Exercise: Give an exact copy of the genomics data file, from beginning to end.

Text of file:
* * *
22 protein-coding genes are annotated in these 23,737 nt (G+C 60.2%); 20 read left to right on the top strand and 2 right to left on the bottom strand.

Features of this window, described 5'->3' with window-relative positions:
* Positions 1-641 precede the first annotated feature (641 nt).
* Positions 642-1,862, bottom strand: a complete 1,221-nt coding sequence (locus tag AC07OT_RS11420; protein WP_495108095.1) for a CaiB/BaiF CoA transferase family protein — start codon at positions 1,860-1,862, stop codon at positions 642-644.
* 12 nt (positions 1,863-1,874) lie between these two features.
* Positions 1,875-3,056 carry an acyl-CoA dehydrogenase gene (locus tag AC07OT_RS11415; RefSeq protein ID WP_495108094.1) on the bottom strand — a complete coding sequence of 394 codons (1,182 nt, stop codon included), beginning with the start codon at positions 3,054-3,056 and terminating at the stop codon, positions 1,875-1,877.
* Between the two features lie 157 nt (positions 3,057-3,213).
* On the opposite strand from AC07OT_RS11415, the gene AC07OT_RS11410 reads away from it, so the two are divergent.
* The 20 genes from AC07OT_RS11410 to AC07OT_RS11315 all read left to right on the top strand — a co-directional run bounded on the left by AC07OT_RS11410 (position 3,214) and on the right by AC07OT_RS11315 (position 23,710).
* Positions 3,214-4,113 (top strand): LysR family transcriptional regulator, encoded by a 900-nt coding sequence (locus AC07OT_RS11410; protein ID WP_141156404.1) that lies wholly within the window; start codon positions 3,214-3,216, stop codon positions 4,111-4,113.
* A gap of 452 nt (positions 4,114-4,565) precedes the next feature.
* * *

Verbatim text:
22 protein-coding genes are annotated in these 23,737 nt (G+C 60.2%); 20 read left to right on the top strand and 2 right to left on the bottom strand.

Features of this window, described 5'->3' with window-relative positions:
* Positions 1-641 precede the first annotated feature (641 nt).
* Positions 642-1,862, bottom strand: a complete 1,221-nt coding sequence (locus tag AC07OT_RS11420; protein WP_495108095.1) for a CaiB/BaiF CoA transferase family protein — start codon at positions 1,860-1,862, stop codon at positions 642-644.
* 12 nt (positions 1,863-1,874) lie between these two features.
* Positions 1,875-3,056 carry an acyl-CoA dehydrogenase gene (locus tag AC07OT_RS11415; RefSeq protein ID WP_495108094.1) on the bottom strand — a complete coding sequence of 394 codons (1,182 nt, stop codon included), beginning with the start codon at positions 3,054-3,056 and terminating at the stop codon, positions 1,875-1,877.
* Between the two features lie 157 nt (positions 3,057-3,213).
* On the opposite strand from AC07OT_RS11415, the gene AC07OT_RS11410 reads away from it, so the two are divergent.
* The 20 genes from AC07OT_RS11410 to AC07OT_RS11315 all read left to right on the top strand — a co-directional run bounded on the left by AC07OT_RS11410 (position 3,214) and on the right by AC07OT_RS11315 (position 23,710).
* Positions 3,214-4,113 (top strand): LysR family transcriptional regulator, encoded by a 900-nt coding sequence (locus AC07OT_RS11410; protein ID WP_141156404.1) that lies wholly within the window; start codon positions 3,214-3,216, stop codon positions 4,111-4,113.
* A gap of 452 nt (positions 4,114-4,565) precedes the next feature.